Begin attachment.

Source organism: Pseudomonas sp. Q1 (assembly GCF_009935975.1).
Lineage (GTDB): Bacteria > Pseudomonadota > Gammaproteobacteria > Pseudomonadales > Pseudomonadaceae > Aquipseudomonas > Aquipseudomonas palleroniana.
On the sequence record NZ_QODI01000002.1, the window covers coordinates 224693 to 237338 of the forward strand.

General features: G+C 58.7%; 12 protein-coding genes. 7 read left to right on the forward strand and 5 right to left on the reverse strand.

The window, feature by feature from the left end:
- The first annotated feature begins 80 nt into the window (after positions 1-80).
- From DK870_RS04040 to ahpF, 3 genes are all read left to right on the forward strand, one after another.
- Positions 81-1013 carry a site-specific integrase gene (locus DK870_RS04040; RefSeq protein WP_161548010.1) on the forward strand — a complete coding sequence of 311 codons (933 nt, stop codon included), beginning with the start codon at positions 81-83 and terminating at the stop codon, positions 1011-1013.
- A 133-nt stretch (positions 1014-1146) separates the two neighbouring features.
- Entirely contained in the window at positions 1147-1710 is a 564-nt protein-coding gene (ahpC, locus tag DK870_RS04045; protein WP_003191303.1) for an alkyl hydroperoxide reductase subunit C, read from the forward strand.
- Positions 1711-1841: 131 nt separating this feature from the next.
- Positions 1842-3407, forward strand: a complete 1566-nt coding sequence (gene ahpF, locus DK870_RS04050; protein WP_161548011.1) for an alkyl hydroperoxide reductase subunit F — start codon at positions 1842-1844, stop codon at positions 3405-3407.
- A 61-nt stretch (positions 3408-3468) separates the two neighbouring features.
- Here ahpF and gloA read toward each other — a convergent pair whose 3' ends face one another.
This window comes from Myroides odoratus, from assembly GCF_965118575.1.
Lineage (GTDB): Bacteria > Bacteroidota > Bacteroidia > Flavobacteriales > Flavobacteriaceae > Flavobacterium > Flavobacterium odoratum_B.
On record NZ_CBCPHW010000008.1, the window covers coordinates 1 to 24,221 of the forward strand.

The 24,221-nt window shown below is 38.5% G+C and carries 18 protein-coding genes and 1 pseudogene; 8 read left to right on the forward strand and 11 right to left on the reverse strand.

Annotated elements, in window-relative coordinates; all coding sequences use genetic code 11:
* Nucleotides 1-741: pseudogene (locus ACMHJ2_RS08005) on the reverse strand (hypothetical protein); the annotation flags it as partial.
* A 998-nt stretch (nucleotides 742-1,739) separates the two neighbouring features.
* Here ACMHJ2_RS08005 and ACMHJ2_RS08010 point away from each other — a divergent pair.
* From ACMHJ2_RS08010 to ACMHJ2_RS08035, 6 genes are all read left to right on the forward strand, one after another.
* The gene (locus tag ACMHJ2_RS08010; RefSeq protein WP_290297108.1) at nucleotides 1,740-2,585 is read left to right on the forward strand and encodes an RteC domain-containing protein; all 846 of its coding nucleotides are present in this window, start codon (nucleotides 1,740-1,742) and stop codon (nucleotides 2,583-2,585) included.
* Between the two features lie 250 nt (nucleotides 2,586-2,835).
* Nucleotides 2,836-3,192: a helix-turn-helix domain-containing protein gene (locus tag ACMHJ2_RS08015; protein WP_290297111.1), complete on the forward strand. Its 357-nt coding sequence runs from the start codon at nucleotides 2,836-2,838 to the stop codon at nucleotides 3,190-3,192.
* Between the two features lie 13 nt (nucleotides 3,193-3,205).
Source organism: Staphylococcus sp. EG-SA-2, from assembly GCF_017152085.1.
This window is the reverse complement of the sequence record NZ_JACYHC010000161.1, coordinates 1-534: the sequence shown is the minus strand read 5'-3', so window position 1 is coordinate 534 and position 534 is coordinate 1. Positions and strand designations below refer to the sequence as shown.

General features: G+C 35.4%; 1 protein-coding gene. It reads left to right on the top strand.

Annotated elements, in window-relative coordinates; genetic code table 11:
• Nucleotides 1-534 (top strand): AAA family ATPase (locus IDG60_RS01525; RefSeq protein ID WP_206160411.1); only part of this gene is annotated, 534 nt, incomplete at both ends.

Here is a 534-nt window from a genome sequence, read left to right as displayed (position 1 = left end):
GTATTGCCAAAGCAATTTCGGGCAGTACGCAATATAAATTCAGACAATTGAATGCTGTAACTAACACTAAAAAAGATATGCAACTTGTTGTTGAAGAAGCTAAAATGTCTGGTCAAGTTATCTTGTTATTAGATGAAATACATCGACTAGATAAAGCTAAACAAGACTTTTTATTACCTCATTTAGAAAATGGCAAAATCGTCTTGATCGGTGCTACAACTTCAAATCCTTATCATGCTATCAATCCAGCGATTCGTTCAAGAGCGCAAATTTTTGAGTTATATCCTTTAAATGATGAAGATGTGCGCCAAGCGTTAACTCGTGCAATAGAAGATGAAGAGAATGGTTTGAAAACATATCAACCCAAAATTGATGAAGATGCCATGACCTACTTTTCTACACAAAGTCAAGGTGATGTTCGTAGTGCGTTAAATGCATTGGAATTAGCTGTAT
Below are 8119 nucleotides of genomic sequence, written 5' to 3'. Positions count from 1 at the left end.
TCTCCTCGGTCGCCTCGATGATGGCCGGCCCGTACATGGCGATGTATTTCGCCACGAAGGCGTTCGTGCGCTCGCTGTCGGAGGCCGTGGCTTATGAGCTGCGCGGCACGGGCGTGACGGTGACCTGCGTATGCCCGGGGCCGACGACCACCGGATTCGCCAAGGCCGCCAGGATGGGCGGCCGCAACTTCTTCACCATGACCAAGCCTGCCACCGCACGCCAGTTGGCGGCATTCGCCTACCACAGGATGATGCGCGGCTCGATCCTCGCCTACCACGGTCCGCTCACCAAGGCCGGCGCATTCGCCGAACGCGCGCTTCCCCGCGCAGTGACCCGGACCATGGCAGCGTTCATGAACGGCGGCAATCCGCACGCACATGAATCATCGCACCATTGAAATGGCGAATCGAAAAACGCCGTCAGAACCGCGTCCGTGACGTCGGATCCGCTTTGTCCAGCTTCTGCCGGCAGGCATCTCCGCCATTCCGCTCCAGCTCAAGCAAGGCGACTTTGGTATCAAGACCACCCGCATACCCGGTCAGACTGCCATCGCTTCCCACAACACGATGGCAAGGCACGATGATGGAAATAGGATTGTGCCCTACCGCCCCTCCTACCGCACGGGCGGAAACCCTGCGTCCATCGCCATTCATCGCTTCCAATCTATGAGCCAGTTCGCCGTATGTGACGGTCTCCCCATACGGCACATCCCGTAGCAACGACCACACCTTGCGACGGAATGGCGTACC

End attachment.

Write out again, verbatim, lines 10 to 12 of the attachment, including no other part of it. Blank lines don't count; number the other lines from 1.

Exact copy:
- Entirely contained in the window at positions 1147-1710 is a 564-nt protein-coding gene (ahpC, locus tag DK870_RS04045; protein WP_003191303.1) for an alkyl hydroperoxide reductase subunit C, read from the forward strand.
- Positions 1711-1841: 131 nt separating this feature from the next.
- Positions 1842-3407, forward strand: a complete 1566-nt coding sequence (gene ahpF, locus DK870_RS04050; protein WP_161548011.1) for an alkyl hydroperoxide reductase subunit F — start codon at positions 1842-1844, stop codon at positions 3405-3407.